These eyes that ogled Troy Donahue, cried at President Kennedy’s assassination, wore fluorescent-like turquoise eye shadow, and looked on the passage of time mainly as a marker of young children’s growth, now view the world through trifocals. While they’re reading mail from the AARP or pouring over vitamin catalogs, they’re taking note of the fact that it’s pretty terrific to still be a baby anything, even a cutting edge boomer. To those who join me in noting how young policemen suddenly appear, I offer some thoughts on turning, as Emily Dickinson said “not older with years, but newer every day.”

Participants in a recent Psychology Today study chose 32 as their ideal age. Not me. At that time, a necessarily regimented life controlled my every move. I answered to so many masters then that months went by without an hour to read a book or take a bath. Priorities and expectations were different, and while I don’t regret any of the choices I made, I’m relieved that that most unselfish stage of my life is over.

No longer must I keep my nails short because I have young children or plan vacations around school holidays or save for college tuition. What I can’t do anymore, I don’t care to… traveling with a backpack, eating dinner at 11:00, wearing a mini anything or worrying about leering men in hard hats.  If we don’t know who half the people on the Grammys are, or if we never eat another salami sandwich, so be it. The trade off — finally giving ourselves the time to understand what we’ve spent our lives learning — is well worth it. The opportunity has finally arrived for those of us who devoted decades to pleasing our parents, followed by decades of pleasing our children, to finally pleasing ourselves.

Of course I acknowledge the ickiness of the under arm thing and the chin thing and the memory thing and the wrinkle thing… but if you refuse to buy into the hype about the “ravages” of time, they’re manageable. I still feel much closer to my prime than over the hill. If I’m more tired now, it’s because I’m working harder than ever, not because I have less energy. I see my abilities becoming more concentrated, not fading. As we spend our days on more level ground than negotiating the jagged peaks and valleys of earlier years, we can become ourselves more clearly.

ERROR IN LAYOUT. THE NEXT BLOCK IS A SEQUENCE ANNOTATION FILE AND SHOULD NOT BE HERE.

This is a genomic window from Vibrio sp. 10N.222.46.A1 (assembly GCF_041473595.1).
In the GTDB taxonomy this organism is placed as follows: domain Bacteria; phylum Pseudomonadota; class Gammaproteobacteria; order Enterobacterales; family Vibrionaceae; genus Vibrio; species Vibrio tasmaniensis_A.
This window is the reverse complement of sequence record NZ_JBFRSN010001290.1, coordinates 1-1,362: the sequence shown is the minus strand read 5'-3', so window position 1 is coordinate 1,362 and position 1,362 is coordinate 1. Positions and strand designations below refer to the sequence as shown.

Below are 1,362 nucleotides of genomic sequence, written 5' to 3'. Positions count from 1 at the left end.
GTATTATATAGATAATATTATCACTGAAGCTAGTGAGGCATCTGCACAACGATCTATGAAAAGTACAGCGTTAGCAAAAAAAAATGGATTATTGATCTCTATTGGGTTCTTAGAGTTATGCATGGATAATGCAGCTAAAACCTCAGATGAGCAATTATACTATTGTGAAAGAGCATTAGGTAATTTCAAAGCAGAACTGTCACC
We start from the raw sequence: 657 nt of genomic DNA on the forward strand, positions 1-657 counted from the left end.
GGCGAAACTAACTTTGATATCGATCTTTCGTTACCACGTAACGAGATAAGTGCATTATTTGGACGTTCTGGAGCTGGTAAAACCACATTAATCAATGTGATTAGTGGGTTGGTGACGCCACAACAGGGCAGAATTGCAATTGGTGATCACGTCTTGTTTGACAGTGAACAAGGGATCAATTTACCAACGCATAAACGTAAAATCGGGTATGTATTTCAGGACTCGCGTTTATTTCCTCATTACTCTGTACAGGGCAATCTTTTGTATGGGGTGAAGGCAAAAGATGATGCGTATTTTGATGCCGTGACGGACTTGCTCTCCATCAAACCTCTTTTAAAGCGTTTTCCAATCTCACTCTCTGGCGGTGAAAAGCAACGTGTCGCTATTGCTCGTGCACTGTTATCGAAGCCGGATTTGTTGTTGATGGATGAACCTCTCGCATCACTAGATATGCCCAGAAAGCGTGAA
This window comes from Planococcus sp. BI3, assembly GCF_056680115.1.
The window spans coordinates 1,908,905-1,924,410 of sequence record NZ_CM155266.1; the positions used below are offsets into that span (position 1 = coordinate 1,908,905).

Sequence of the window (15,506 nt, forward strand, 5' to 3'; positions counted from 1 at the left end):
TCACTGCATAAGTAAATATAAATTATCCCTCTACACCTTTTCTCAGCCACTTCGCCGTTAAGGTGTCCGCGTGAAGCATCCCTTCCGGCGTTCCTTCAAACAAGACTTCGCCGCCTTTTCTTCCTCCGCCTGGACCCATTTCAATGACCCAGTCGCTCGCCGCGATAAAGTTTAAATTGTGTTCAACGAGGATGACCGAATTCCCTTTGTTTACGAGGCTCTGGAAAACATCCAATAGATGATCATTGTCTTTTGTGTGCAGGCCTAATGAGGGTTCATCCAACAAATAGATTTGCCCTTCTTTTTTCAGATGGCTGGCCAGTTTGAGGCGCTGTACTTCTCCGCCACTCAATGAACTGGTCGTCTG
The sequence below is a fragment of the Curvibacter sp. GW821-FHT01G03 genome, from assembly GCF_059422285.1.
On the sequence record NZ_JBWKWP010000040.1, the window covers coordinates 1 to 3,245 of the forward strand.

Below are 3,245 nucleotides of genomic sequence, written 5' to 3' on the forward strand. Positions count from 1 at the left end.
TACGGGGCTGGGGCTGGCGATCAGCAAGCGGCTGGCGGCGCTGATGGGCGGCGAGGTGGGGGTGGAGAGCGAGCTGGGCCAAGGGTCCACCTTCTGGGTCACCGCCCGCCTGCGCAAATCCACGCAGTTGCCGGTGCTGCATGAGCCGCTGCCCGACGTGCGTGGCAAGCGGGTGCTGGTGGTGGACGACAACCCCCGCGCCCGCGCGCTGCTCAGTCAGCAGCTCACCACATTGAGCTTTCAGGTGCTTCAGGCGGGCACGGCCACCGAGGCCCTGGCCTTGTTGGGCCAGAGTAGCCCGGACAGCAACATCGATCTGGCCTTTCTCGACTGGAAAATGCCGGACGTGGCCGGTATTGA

It’s not our imagination that we are “younger” than our mothers were at the same age. Faith Popcorn calls it down aging. John Gagnon, one of the authors of Sex in America, calls it youth creep. If you don’t believe it, compare any child over 18 to how you were at the same age. Then look at the other end of the spectrum. Sixty-five is now the beginning of the second half of life. We’re old for so many years  that we’ve had to come up with a new category, the old old, to differentiate the problems of those whose age is closer to 100 than someone brand new to social security. If you asked Goldilocks what you are if you’re not too young and not too old, you can guess what she’d say.

Right now is the best time in history to approach this landmark. Glasses are so in, people who don’t need them are wearing them. There are dozens of half century old beautiful women still fit enough to pose for their own calendar.  More books on menopause have been published than a person can read. And that incredible invention, the laser, is now able to do a myriad of cosmetic surgical procedures without pain or a hospital stay.

In the last few years I’ve overcome the worst case of computer phobia on the planet, accepted the challenge of co-writing a book in a genre that was completely foreign to me, lost 25 pounds and took up spinning (the bike not the wheel). I love going to the movies on Sunday afternoons and driving around in the first car I picked out all by myself (red, of course).  My relationships with my daughters have never been closer, my marriage has never been more gratifying, and my friendships have never been more fulfilling.

As I settle into this next stage of life, I’m aware that less than 100 years ago, only half of American women who reached age 20 lived to see 65. Poor things. They never even got the chance to have a colonoscopy.

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